Gulf International Bank (GIB) has launched the Middle East’s first online-only consumer banking business, seeking to diversify after almost collapsing during the global financial crisis and to tap into a young, tech-savvy population.
Until now, GIB has been solely a wholesale bank – which provides services to big companies and financial institutions. It needed a bailout from the Saudi government after suffering $757m of losses in 2007 from investing in complex debt instruments linked to the US subprime housing crisis.
Its ability to fund itself from wholesale money markets was also compromised as banks stopped lending to each other, meaning it had to scale back its operations. Its assets roughly halved between 2007 and 2010, and remained nearly a third below 2007 levels at the end of 2013, according to financial statements.
Called “Meem” – the letter M in Arabic – the new retail banking platform will offer personal finance products and credit cards in Saudi Arabia, the region’s largest economy.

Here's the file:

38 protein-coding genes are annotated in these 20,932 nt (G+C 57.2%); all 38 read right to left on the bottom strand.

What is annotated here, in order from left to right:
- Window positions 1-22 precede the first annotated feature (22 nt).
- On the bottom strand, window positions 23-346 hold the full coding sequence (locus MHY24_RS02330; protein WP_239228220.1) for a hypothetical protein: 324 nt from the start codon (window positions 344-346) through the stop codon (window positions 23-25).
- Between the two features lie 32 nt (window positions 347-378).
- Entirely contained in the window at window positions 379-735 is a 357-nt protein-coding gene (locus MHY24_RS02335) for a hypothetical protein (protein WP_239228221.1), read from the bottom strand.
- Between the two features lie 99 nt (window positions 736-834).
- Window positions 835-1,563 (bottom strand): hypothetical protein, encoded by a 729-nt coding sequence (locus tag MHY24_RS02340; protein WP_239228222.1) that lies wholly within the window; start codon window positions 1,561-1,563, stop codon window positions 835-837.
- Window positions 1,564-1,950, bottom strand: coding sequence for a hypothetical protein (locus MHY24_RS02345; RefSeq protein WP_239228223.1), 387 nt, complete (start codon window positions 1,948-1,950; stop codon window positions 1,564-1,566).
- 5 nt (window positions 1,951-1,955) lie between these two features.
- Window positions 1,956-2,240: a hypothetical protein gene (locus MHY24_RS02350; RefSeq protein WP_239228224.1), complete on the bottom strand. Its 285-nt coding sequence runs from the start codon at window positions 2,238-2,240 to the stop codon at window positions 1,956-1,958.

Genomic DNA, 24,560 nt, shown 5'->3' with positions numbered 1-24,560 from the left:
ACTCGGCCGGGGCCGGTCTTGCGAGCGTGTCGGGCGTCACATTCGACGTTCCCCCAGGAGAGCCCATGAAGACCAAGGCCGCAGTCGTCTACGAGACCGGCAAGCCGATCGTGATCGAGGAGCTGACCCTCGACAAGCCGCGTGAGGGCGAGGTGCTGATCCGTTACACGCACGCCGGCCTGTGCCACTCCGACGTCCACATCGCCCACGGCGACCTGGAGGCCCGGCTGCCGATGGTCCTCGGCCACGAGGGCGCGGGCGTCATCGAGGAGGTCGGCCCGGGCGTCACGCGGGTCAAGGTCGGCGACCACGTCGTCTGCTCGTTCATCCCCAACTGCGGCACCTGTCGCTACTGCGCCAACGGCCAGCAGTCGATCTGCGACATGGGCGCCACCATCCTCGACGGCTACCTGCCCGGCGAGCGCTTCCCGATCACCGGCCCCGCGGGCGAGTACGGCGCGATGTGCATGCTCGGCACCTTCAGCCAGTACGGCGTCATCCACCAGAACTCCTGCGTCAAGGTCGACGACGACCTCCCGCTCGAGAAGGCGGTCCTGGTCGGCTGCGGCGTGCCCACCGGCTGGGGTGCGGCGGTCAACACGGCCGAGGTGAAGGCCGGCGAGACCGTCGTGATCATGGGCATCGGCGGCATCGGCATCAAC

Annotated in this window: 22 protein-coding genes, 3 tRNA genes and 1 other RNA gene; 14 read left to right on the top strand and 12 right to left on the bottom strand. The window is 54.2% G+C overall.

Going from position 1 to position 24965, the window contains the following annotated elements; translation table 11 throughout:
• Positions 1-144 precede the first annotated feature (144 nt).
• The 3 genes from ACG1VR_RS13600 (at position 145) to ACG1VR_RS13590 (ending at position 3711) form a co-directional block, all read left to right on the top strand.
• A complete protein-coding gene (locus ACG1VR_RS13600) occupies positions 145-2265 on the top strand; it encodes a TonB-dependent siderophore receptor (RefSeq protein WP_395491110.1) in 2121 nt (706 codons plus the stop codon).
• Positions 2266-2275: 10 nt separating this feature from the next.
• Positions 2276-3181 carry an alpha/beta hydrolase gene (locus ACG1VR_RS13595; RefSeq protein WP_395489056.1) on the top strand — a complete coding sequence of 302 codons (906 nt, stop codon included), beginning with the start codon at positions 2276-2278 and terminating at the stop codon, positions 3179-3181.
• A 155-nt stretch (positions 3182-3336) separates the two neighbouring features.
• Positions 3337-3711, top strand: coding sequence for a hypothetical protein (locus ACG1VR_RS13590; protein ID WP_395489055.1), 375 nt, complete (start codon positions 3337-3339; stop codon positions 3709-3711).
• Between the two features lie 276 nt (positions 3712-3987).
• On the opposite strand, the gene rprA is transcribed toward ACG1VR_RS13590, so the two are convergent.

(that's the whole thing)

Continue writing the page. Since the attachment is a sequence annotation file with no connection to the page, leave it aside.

Around two-thirds of the population are under 30, and the kingdom is the biggest user of YouTube per capita in the world and among the top 10 nations for Twitter use.
The new business will give Bahrain-based GIB – 97 per cent-owned by the Saudi government – a more stable funding base, GIB chief executive Yahya Alyahya said at a launch event.
“It will be a mitigant for the bank against any potential financial crisis in the future so we will not face the problems that we faced in 2008, which took us to the point where the bank could have defaulted,” he told reporters.
“Dealing with retail is also profitable in itself, so that is going to enhance our profitability.”
GIB aims to have around a three per cent share of the Saudi consumer banking market by 2020.
“Our strategy is to be a pan-Gulf universal bank, so after Saudi and when the proposition proves successful, we will move it to other countries,” Alyahya said, adding it could launch into another unspecified Gulf country by next year.